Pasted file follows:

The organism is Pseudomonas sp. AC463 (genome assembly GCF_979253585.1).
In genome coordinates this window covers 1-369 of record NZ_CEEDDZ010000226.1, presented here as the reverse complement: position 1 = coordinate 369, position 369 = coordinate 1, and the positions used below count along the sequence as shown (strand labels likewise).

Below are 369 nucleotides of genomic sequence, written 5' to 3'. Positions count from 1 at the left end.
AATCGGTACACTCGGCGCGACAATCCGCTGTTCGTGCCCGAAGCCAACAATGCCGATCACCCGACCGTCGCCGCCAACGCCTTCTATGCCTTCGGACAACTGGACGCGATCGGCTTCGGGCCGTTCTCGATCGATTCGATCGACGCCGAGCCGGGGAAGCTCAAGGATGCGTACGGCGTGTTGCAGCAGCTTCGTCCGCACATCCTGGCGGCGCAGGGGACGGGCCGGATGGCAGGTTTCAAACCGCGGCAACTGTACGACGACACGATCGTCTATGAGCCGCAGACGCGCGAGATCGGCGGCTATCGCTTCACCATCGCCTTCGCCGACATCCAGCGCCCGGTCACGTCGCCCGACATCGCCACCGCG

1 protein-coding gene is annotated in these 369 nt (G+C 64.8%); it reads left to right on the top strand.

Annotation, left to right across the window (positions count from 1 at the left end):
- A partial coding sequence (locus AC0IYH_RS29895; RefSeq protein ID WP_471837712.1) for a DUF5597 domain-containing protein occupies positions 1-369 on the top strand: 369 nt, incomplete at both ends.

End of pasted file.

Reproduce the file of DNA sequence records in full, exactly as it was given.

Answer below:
The organism is Pseudomonas sp. AC463 (genome assembly GCF_979253585.1).
In genome coordinates this window covers 1-369 of record NZ_CEEDDZ010000226.1, presented here as the reverse complement: position 1 = coordinate 369, position 369 = coordinate 1, and the positions used below count along the sequence as shown (strand labels likewise).

Below are 369 nucleotides of genomic sequence, written 5' to 3'. Positions count from 1 at the left end.
AATCGGTACACTCGGCGCGACAATCCGCTGTTCGTGCCCGAAGCCAACAATGCCGATCACCCGACCGTCGCCGCCAACGCCTTCTATGCCTTCGGACAACTGGACGCGATCGGCTTCGGGCCGTTCTCGATCGATTCGATCGACGCCGAGCCGGGGAAGCTCAAGGATGCGTACGGCGTGTTGCAGCAGCTTCGTCCGCACATCCTGGCGGCGCAGGGGACGGGCCGGATGGCAGGTTTCAAACCGCGGCAACTGTACGACGACACGATCGTCTATGAGCCGCAGACGCGCGAGATCGGCGGCTATCGCTTCACCATCGCCTTCGCCGACATCCAGCGCCCGGTCACGTCGCCCGACATCGCCACCGCG

1 protein-coding gene is annotated in these 369 nt (G+C 64.8%); it reads left to right on the top strand.

Annotation, left to right across the window (positions count from 1 at the left end):
- A partial coding sequence (locus AC0IYH_RS29895; RefSeq protein ID WP_471837712.1) for a DUF5597 domain-containing protein occupies positions 1-369 on the top strand: 369 nt, incomplete at both ends.